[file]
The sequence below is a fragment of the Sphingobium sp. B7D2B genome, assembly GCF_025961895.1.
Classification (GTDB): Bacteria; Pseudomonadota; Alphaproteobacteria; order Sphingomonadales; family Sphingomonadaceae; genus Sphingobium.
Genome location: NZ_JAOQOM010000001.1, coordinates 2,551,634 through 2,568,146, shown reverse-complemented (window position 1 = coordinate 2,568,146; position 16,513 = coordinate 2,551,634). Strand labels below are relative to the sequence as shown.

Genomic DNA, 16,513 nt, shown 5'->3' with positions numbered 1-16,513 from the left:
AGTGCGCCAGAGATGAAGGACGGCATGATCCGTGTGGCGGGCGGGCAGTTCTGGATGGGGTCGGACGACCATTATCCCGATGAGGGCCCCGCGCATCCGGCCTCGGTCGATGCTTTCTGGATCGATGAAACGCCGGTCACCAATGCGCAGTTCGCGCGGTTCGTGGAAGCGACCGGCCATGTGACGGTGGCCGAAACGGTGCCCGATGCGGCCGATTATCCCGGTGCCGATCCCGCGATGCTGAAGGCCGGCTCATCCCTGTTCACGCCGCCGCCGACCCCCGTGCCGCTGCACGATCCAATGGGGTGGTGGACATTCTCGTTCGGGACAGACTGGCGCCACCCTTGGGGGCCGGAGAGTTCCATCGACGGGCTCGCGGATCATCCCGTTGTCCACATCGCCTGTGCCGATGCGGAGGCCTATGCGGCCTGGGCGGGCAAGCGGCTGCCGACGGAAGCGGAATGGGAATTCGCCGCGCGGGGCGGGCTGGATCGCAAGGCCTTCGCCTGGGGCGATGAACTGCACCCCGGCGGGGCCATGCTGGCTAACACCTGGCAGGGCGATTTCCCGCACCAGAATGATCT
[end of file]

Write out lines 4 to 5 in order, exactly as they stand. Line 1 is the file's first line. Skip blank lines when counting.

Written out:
Genomic DNA, 16,513 nt, shown 5'->3' with positions numbered 1-16,513 from the left:
AGTGCGCCAGAGATGAAGGACGGCATGATCCGTGTGGCGGGCGGGCAGTTCTGGATGGGGTCGGACGACCATTATCCCGATGAGGGCCCCGCGCATCCGGCCTCGGTCGATGCTTTCTGGATCGATGAAACGCCGGTCACCAATGCGCAGTTCGCGCGGTTCGTGGAAGCGACCGGCCATGTGACGGTGGCCGAAACGGTGCCCGATGCGGCCGATTATCCCGGTGCCGATCCCGCGATGCTGAAGGCCGGCTCATCCCTGTTCACGCCGCCGCCGACCCCCGTGCCGCTGCACGATCCAATGGGGTGGTGGACATTCTCGTTCGGGACAGACTGGCGCCACCCTTGGGGGCCGGAGAGTTCCATCGACGGGCTCGCGGATCATCCCGTTGTCCACATCGCCTGTGCCGATGCGGAGGCCTATGCGGCCTGGGCGGGCAAGCGGCTGCCGACGGAAGCGGAATGGGAATTCGCCGCGCGGGGCGGGCTGGATCGCAAGGCCTTCGCCTGGGGCGATGAACTGCACCCCGGCGGGGCCATGCTGGCTAACACCTGGCAGGGCGATTTCCCGCACCAGAATGATCT